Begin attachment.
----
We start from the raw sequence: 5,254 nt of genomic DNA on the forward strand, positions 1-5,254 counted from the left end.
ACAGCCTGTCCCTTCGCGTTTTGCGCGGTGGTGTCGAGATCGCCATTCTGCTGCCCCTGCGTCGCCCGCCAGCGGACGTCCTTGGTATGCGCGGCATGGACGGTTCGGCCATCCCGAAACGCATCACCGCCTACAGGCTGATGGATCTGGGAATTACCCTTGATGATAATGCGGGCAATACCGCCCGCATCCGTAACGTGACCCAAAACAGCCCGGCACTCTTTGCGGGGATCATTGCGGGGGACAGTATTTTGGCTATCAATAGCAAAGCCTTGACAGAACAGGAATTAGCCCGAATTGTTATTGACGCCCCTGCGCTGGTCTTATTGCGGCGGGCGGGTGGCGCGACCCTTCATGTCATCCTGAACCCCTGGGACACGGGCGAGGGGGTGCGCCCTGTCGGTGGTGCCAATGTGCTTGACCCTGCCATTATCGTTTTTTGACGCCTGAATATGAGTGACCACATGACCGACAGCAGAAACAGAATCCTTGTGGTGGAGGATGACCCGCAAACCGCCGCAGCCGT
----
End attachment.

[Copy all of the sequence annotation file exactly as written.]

We start from the raw sequence: 5,254 nt of genomic DNA on the forward strand, positions 1-5,254 counted from the left end.
ACAGCCTGTCCCTTCGCGTTTTGCGCGGTGGTGTCGAGATCGCCATTCTGCTGCCCCTGCGTCGCCCGCCAGCGGACGTCCTTGGTATGCGCGGCATGGACGGTTCGGCCATCCCGAAACGCATCACCGCCTACAGGCTGATGGATCTGGGAATTACCCTTGATGATAATGCGGGCAATACCGCCCGCATCCGTAACGTGACCCAAAACAGCCCGGCACTCTTTGCGGGGATCATTGCGGGGGACAGTATTTTGGCTATCAATAGCAAAGCCTTGACAGAACAGGAATTAGCCCGAATTGTTATTGACGCCCCTGCGCTGGTCTTATTGCGGCGGGCGGGTGGCGCGACCCTTCATGTCATCCTGAACCCCTGGGACACGGGCGAGGGGGTGCGCCCTGTCGGTGGTGCCAATGTGCTTGACCCTGCCATTATCGTTTTTTGACGCCTGAATATGAGTGACCACATGACCGACAGCAGAAACAGAATCCTTGTGGTGGAGGATGACCCGCAAACCGCCGCAGCCGT